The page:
There are of course other would-be blockbusters that broke the theatrical window over the last eight months. Universal Pictures broke it first by putting Trolls World Tour on PVOD in April. That move led to significant animosity between the studio and the largest movie theater chain in North America, AMC Theatres, with the two eventually making nice and creating what seemed like a history-making deal to pare the theatrical window to as little as 17 days.

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Elsewhere Disney elected to put Mulan on Disney+ for an additional (and luxurious) premium of $30; the corporation has since announced Pixar’s next film, Soul, will premiere on Disney+ without a premium… also on Christmas Day.

However, none of those films were considered decisive focal points for their studio’s entire fiscal year. Disney certainly had high hopes for Mulan, which might have grossed $1 billion. Hence the pricy experiment of a $30 paywall attached to the film’s Disney+ premiere. Yet the Mouse House moved its superhero content for 2020, Black Widow and Eternals, to 2021. Universal similarly moved F9 a full year into May 2021 while the distributor and its No Time to Die partners at MGM continue to push the next James Bond movie down the calendar.

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But even before the pandemic, Wonder Woman 1984 was always WB’s biggest release of 2020. While the company undoubtedly had high hopes for a new original science fiction epic from Christopher Nolan, whose last two original forays into the genre earned $837 million and $696 million worldwide, respectively, Wonder Woman 1984 was WB’s summer centerpiece that followed up on one of the leggiest box office runs of the last decade. The first Wonder Woman increased its domestic box office by fourfold after its opening weekend. That’s a multiplier which is virtually unheard of in the 21st century.

A highly marketed sequel to that film was almost certainly earmarked to have $1 billion global expectations. The pandemic obviously put such hopes to an end, but the move to mostly abandon theater exhibitors on a superhero movie is unprecedented. And, notably, nowhere in Kilar’s statement did he suggest this is a one-off.

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More major blockbusters will follow Wonder Woman’s example, the only question is which. All eyes are obviously shifting to how Disney will handle the release of their next Marvel Studios effort, Black Widow. The film has similarly been delayed multiple times due to the pandemic and is now slated to bow in May 2021. However, Disney CEO Bob Chapek said just last week that the studio was pleased with Mulan’s Disney+ PVOD rollout. He went on to add, “We saw [enough] positive results to know that we had something in the premiere access strategy.”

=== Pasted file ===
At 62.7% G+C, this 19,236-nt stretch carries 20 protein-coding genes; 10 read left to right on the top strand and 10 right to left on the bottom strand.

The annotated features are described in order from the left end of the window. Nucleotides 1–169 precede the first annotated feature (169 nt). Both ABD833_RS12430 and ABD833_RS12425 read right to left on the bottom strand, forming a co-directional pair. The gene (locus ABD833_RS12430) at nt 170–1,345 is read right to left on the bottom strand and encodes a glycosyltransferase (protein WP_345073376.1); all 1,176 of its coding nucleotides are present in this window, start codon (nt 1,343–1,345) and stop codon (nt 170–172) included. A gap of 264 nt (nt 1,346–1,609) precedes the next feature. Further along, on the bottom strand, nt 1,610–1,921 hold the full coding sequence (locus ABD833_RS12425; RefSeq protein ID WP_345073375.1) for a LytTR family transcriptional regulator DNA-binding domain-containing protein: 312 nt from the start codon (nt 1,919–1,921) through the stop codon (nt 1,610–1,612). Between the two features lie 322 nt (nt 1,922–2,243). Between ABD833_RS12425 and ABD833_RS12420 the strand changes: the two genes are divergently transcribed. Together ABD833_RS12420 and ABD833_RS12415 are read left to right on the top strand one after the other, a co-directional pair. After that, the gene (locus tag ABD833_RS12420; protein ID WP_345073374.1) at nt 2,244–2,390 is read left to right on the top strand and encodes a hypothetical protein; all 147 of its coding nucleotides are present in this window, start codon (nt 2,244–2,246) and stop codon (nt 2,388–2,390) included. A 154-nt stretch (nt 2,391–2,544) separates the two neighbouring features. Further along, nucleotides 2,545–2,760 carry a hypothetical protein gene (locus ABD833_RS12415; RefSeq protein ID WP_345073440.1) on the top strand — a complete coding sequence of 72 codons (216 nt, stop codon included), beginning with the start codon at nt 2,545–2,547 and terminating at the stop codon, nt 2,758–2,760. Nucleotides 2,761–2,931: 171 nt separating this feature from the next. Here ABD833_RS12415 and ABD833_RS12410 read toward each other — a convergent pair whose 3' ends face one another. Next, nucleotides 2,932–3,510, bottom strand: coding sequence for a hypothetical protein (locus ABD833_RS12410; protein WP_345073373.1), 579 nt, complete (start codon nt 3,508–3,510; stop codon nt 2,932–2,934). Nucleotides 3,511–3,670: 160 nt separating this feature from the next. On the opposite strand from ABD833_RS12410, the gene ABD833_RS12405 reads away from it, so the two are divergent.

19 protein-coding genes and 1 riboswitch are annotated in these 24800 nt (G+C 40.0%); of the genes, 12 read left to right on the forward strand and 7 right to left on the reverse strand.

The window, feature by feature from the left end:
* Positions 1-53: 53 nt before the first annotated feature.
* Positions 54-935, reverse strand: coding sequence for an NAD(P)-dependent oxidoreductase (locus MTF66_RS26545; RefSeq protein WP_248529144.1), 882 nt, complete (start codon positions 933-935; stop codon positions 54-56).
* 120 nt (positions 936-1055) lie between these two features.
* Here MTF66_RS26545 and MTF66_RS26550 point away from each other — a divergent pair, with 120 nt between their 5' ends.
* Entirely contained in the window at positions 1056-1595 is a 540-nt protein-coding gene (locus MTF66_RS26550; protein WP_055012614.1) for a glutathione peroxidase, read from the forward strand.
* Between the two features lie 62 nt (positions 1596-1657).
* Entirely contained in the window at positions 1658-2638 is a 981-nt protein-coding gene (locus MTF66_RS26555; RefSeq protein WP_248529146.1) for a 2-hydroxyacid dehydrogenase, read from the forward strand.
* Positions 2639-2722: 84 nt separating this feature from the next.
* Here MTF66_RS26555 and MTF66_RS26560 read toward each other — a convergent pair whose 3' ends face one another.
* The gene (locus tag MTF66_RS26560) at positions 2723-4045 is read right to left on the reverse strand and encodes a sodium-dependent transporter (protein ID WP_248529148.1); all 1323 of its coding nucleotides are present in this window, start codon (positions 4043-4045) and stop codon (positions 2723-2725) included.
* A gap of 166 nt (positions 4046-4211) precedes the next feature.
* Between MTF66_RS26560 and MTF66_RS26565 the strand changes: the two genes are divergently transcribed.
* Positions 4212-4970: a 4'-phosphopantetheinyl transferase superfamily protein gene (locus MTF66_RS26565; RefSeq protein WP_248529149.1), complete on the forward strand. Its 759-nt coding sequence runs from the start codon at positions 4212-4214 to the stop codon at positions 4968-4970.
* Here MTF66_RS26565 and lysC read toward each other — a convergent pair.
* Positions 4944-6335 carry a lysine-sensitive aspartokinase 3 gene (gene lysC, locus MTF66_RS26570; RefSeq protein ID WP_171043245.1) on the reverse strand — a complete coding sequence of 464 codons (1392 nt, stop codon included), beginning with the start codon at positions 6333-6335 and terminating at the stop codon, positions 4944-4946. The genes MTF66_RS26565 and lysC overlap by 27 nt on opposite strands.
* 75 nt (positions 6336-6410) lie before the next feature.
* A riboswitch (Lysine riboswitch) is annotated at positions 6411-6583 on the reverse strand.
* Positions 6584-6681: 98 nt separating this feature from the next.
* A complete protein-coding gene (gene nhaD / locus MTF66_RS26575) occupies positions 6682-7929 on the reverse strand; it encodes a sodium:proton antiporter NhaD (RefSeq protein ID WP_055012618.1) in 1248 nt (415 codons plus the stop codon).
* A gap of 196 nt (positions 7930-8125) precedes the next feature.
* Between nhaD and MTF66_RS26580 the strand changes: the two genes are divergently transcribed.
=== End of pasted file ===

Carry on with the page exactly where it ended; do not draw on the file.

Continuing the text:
It is reasonable to speculate that both WB and Disney are the best equipped to transition to a model that either completely skips theaters or uses a “day and date” theatrical/streaming release for their blockbusters. With Disney+ becoming one of the most popular streaming services in Western markets, and Warners’ HBO Max building off the already strong reputation (and HBO Now infrastructure) cultivated by premium cable network HBO, the two have stronger foundations in place to experiment like they have been with Mulan and now Wonder Woman 1984.

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It’s also worth noting, however, that HBO Max may wish to drive up subscriptions more aggressively, which might be one reason the streamer is not adding a premium to Wonder Woman like Disney did with Mulan.

Meanwhile Universal Pictures and Paramount are also entering the streaming realm, with Universal’s Peacock recently launching and Paramount preparing to rebrand CBS All Access as something more recognizable as a Paramount-wide service. However, neither has the subscription base of Disney or even HBO Max. One could speculate if putting the next Fast and Furious on Peacock might drive up subscriptions, but the service doesn’t seem quite ubiquitous enough yet to fully make up for the loss of international revenue associated with that franchise.

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Sony Pictures and Lionsgate, meanwhile, have no streaming services. Presumably this could lead those studios, and Universal and Paramount as well, to explore more traditional PVOD strategies through partnerships with third parties, similar to the one Universal mapped out with AMC Theatres, but that is really an unknown in the present.

Nevertheless, Wonder Woman 1984 has crossed the Rubicon, and in doing so it signals they’re all headed this way in the long run. Once again Diana is the first to go where no man, or superhero movie, has dared travel before. She will not be the last.